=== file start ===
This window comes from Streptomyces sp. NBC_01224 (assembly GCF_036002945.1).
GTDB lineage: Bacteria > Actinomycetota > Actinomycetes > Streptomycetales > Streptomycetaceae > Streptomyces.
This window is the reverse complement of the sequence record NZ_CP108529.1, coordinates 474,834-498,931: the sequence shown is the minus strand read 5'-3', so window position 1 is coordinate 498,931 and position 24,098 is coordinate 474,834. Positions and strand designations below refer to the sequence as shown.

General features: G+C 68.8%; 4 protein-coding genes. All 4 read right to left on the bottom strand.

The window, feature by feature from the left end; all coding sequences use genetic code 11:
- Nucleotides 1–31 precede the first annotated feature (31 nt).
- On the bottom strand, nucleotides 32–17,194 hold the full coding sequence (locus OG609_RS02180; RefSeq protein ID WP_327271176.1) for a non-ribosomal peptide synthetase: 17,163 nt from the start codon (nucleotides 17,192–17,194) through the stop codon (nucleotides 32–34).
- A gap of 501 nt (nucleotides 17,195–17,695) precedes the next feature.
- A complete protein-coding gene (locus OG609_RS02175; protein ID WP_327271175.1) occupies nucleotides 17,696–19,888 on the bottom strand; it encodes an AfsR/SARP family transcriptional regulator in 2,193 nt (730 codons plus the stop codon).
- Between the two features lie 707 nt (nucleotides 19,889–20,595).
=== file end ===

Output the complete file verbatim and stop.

This window comes from Streptomyces sp. NBC_01224 (assembly GCF_036002945.1).
GTDB lineage: Bacteria > Actinomycetota > Actinomycetes > Streptomycetales > Streptomycetaceae > Streptomyces.
This window is the reverse complement of the sequence record NZ_CP108529.1, coordinates 474,834-498,931: the sequence shown is the minus strand read 5'-3', so window position 1 is coordinate 498,931 and position 24,098 is coordinate 474,834. Positions and strand designations below refer to the sequence as shown.

General features: G+C 68.8%; 4 protein-coding genes. All 4 read right to left on the bottom strand.

The window, feature by feature from the left end; all coding sequences use genetic code 11:
- Nucleotides 1–31 precede the first annotated feature (31 nt).
- On the bottom strand, nucleotides 32–17,194 hold the full coding sequence (locus OG609_RS02180; RefSeq protein ID WP_327271176.1) for a non-ribosomal peptide synthetase: 17,163 nt from the start codon (nucleotides 17,192–17,194) through the stop codon (nucleotides 32–34).
- A gap of 501 nt (nucleotides 17,195–17,695) precedes the next feature.
- A complete protein-coding gene (locus OG609_RS02175; protein ID WP_327271175.1) occupies nucleotides 17,696–19,888 on the bottom strand; it encodes an AfsR/SARP family transcriptional regulator in 2,193 nt (730 codons plus the stop codon).
- Between the two features lie 707 nt (nucleotides 19,889–20,595).